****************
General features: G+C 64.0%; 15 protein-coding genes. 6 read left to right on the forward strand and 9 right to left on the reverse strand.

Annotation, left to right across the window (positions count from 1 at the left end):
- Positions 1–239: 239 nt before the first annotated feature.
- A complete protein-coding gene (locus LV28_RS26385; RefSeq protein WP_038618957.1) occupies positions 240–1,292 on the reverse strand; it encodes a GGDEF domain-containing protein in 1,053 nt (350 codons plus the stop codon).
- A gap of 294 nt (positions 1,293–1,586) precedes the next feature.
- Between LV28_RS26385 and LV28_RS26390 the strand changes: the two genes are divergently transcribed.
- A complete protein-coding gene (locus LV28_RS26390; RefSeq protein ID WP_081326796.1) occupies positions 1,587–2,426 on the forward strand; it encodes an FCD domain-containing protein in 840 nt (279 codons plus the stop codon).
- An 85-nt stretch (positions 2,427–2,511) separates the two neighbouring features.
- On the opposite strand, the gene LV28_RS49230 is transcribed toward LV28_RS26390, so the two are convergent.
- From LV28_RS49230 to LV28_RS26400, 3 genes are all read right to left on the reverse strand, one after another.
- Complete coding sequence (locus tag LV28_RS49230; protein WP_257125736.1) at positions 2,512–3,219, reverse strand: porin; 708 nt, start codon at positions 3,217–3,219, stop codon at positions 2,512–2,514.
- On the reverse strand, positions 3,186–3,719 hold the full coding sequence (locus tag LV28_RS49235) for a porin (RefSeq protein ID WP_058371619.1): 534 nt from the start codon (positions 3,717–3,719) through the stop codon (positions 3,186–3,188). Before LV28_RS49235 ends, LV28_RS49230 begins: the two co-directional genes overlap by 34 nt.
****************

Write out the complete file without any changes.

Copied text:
General features: G+C 64.0%; 15 protein-coding genes. 6 read left to right on the forward strand and 9 right to left on the reverse strand.

Annotation, left to right across the window (positions count from 1 at the left end):
- Positions 1–239: 239 nt before the first annotated feature.
- A complete protein-coding gene (locus LV28_RS26385; RefSeq protein WP_038618957.1) occupies positions 240–1,292 on the reverse strand; it encodes a GGDEF domain-containing protein in 1,053 nt (350 codons plus the stop codon).
- A gap of 294 nt (positions 1,293–1,586) precedes the next feature.
- Between LV28_RS26385 and LV28_RS26390 the strand changes: the two genes are divergently transcribed.
- A complete protein-coding gene (locus LV28_RS26390; RefSeq protein ID WP_081326796.1) occupies positions 1,587–2,426 on the forward strand; it encodes an FCD domain-containing protein in 840 nt (279 codons plus the stop codon).
- An 85-nt stretch (positions 2,427–2,511) separates the two neighbouring features.
- On the opposite strand, the gene LV28_RS49230 is transcribed toward LV28_RS26390, so the two are convergent.
- From LV28_RS49230 to LV28_RS26400, 3 genes are all read right to left on the reverse strand, one after another.
- Complete coding sequence (locus tag LV28_RS49230; protein WP_257125736.1) at positions 2,512–3,219, reverse strand: porin; 708 nt, start codon at positions 3,217–3,219, stop codon at positions 2,512–2,514.
- On the reverse strand, positions 3,186–3,719 hold the full coding sequence (locus tag LV28_RS49235) for a porin (RefSeq protein ID WP_058371619.1): 534 nt from the start codon (positions 3,717–3,719) through the stop codon (positions 3,186–3,188). Before LV28_RS49235 ends, LV28_RS49230 begins: the two co-directional genes overlap by 34 nt.